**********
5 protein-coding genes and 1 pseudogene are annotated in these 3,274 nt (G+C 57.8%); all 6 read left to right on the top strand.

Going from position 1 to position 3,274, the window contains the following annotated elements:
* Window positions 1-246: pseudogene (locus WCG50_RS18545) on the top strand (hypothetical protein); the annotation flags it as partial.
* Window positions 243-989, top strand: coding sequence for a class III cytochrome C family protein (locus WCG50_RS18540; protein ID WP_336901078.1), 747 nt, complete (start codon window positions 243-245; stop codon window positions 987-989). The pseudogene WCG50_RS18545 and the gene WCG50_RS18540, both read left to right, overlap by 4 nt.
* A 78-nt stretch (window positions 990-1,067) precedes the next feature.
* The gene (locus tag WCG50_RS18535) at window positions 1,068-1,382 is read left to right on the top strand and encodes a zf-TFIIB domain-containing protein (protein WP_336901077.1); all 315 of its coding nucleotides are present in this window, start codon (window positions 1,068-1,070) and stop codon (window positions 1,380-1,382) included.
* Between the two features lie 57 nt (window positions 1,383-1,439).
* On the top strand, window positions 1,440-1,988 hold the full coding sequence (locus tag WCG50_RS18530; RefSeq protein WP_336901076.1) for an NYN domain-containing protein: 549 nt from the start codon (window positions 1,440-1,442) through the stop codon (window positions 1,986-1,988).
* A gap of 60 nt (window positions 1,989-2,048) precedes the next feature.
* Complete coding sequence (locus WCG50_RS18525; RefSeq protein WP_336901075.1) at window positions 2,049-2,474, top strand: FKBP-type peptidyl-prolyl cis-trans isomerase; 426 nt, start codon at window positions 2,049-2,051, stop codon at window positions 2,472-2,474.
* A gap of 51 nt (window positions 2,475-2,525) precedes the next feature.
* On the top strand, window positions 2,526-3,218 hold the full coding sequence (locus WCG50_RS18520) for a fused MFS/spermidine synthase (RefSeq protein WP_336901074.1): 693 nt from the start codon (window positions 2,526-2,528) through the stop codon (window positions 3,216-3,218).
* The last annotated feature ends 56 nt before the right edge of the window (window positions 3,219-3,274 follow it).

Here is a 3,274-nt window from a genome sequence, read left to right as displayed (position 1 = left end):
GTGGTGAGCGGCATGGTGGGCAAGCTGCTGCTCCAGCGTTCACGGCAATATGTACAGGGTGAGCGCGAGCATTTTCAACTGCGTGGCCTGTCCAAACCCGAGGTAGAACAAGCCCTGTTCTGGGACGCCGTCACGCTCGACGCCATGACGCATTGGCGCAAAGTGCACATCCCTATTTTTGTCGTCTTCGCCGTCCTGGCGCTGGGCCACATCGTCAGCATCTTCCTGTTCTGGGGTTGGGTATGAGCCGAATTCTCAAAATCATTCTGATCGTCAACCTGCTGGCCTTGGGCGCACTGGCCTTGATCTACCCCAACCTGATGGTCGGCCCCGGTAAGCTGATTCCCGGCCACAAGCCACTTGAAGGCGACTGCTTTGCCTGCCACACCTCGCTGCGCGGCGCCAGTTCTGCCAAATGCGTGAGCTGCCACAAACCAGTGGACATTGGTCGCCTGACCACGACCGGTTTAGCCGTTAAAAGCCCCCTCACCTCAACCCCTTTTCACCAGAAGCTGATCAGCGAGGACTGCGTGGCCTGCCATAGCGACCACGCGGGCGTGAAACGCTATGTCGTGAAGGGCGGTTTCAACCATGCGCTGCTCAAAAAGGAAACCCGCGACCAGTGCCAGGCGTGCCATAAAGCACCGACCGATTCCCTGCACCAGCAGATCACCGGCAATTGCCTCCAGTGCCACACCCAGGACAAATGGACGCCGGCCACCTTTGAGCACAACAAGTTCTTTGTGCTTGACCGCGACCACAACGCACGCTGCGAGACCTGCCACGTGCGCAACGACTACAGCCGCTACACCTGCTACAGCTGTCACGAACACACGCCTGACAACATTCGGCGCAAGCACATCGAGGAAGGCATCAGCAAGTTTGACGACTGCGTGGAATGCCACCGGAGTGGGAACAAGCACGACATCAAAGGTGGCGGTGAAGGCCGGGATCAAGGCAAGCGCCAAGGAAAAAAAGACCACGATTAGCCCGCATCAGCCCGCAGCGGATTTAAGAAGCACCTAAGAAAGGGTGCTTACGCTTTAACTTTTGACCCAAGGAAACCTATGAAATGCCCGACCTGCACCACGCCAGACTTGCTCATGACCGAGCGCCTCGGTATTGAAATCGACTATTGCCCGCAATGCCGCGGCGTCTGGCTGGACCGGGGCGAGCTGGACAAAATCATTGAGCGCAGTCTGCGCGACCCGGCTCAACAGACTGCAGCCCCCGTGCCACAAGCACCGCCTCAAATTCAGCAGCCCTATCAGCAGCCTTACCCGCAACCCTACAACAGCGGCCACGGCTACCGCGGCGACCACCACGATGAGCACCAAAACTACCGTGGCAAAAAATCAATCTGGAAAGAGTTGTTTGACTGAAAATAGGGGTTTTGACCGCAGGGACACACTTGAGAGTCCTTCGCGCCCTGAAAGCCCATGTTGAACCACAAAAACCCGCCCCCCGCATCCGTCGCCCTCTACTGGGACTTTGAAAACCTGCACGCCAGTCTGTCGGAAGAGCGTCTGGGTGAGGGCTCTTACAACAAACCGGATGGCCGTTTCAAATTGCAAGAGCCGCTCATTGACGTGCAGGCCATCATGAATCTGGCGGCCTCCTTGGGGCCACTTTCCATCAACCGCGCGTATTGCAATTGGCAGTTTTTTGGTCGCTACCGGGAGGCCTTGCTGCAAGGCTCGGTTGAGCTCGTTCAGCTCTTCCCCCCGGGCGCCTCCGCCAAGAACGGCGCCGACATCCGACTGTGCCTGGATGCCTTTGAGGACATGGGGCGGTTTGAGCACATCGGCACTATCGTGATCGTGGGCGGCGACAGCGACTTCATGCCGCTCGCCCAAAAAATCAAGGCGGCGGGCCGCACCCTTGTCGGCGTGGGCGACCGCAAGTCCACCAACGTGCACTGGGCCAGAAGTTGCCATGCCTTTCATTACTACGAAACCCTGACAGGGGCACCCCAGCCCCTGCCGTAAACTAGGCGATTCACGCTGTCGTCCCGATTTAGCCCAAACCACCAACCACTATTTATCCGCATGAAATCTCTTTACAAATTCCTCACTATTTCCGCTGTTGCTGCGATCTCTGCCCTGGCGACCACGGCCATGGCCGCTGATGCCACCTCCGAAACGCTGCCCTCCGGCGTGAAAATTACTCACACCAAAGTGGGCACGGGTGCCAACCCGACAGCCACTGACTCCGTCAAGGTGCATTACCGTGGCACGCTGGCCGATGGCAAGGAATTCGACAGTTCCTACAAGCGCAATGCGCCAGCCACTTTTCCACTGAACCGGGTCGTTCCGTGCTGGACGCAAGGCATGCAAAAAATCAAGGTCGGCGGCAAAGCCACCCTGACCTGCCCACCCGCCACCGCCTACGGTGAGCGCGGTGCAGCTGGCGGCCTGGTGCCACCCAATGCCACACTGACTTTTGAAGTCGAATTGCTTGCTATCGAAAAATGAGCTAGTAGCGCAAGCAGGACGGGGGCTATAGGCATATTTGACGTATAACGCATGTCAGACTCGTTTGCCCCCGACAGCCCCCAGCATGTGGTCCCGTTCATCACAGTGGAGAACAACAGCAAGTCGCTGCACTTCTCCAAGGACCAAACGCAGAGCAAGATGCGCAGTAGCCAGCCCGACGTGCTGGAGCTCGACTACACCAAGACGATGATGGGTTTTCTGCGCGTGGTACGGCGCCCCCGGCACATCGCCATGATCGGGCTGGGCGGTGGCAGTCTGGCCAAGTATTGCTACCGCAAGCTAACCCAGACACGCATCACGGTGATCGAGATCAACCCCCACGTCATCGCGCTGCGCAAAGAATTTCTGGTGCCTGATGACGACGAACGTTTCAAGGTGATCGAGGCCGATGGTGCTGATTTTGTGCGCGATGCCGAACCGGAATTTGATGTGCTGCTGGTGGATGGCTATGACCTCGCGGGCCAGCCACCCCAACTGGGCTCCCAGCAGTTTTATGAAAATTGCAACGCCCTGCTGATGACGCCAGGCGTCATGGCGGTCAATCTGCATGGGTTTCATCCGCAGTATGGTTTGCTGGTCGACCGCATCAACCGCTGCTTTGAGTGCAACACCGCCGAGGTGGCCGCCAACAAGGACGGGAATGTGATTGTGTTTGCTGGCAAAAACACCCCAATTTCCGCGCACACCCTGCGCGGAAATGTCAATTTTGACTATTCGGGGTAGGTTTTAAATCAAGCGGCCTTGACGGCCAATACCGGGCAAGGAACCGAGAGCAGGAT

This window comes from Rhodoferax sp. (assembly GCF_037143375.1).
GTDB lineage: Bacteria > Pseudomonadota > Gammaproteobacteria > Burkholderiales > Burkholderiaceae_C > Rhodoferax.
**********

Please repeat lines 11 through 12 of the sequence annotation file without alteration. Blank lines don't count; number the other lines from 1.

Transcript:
* A gap of 51 nt (window positions 2,475-2,525) precedes the next feature.
* On the top strand, window positions 2,526-3,218 hold the full coding sequence (locus WCG50_RS18520) for a fused MFS/spermidine synthase (RefSeq protein WP_336901074.1): 693 nt from the start codon (window positions 2,526-2,528) through the stop codon (window positions 3,216-3,218).